Leading doctors have called on Health Secretary Patricia Hewitt to ensure patients can get access to two new brain tumour treatments.
Treatments are designed for aggressive tumours
In a letter to the government, 36 clinicians say the National Institute For Health and Clinical Excellence (NICE) is ignoring patients' needs.
They say the treatments, temozolomide and carmustine implants, are a major advance, and value for money.
NICE initially rejected them - but said no final decision had been made.
The therapies are designed to treat a particularly aggressive form of brain cancer called a high-grade glioma.
It has been estimated that temozolomide alone could potentially benefit 800 patients a year in the UK.
The move will intensify the debate over whether it is right to deny potentially beneficial treatments to NHS patients.
Mrs Hewitt has intervened in a row about access to NHS drugs once before, asking to see the evidence upon which a primary care trust had decided to deny the breast cancer treatment Herceptin to a woman in Staffordshire.
Following her intervention, North Stoke Primary Care Trust reversed its decision.
NICE is due to begin its final assessment of the glioma treatments at the end of the month.
However, a preliminary recommendation from the NICE Appraisal Committee concluded that the treatments should not be widely used for the treatment of newly diagnosed high-grade gliomas.
In their letter to Mrs Hewitt, the consultants and specialists say the committee has failed to grasp the complexities of what they say is a particularly specialised area.
Professor Roy Rampling, an expert in brain tumours based at the Western Infirmary in Glasgow, said: "These treatments are the biggest breakthroughs in treating brain tumours in 30 years, and are standard care in many other developed countries.
"NICE is ignoring the evidence - and the needs of patients who are diagnosed with a rapidly fatal illness."
The letter calls on NICE to withdraw its current recommendation, and for Mrs Hewitt to ensure that the treatments are available for all brain tumours who would benefit from them.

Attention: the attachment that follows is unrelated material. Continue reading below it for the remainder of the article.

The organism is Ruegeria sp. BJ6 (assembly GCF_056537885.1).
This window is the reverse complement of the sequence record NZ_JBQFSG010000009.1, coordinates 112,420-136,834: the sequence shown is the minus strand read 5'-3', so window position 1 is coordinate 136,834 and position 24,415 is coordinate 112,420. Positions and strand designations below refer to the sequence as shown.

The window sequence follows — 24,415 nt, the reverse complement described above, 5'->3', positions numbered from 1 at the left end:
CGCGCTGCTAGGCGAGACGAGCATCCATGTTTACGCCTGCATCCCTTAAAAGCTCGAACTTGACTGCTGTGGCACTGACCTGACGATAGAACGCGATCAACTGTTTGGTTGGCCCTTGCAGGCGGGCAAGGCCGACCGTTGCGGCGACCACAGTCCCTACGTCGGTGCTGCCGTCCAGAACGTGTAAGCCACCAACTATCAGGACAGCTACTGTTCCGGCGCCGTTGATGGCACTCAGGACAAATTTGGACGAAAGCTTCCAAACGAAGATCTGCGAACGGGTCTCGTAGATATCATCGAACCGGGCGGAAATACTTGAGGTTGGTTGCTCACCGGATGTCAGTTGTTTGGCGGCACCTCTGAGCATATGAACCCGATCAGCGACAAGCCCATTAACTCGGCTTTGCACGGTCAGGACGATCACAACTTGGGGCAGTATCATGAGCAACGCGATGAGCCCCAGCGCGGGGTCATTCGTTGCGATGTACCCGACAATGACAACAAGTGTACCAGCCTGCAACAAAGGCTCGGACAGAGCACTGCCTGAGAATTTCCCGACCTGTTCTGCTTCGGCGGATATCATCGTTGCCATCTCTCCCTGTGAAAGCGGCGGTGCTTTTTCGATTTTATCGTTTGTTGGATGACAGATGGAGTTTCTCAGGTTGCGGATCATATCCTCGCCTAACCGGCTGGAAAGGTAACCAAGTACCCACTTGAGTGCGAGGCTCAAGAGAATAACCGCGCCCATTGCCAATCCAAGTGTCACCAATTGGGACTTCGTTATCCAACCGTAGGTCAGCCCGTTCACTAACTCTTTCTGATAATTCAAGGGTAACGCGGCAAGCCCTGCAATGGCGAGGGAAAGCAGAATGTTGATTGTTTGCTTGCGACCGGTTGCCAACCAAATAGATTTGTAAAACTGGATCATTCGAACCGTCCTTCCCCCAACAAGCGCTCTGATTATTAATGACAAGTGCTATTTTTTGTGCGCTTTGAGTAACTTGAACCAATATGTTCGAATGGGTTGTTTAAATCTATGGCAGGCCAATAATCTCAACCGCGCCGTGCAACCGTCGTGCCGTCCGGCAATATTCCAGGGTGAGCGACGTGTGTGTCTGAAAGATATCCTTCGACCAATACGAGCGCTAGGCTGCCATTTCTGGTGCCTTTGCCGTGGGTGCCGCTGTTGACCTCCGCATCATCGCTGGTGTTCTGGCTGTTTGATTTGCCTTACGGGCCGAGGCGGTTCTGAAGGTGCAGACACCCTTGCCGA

It argues that if the drugs are not made widely available then it will make it more difficult to achieve targets set out in the government's cancer plan.
Professor Rampling said: "NICE simply isn't doing its job properly.
HIGH GRADE GLIOMA
Annually there are around 3,500 new cases of brain tumour in England and Wales
They are classified from grade I (slow growing and benign) to grade IV (fastest growing)
Grade III and IV tumours, which account for 50%-60% of all primary brain tumours, are classed as high-grade gliomas
There are several types, all of which are associated with severe disability, and a high risk of death
"Telling patients they have a malignant brain tumour is a difficult thing to do; we now might be in the invidious position of explaining that there are treatments available, but the flawed decision by NICE means their chances of getting them on the NHS are pretty much zero."
A consortium of brain tumour organisations, including Brain Tumour UK, the Samantha Dickson Research Trust and the International Brain Tumour Alliance, are also campaigning for improved access to the drugs.
Angela Dickson, a spokesperson for the consortium, said: "We're the ones who get calls from patients asking what to do when they've been told there's no funding for drugs which can increase their life span and slow the progress of their tumours.
"The current system is unfair and unacceptable."
In a statement, NICE said all representations would be considered before final guidance was issued.
It stressed there was no ban on prescribing licensed drugs that have not yet been appraised.
A Department of Health spokesperson said: "NICE is an independent body and we trust them to produce clinical and cost effective guidance to the NHS based on the latest available evidence."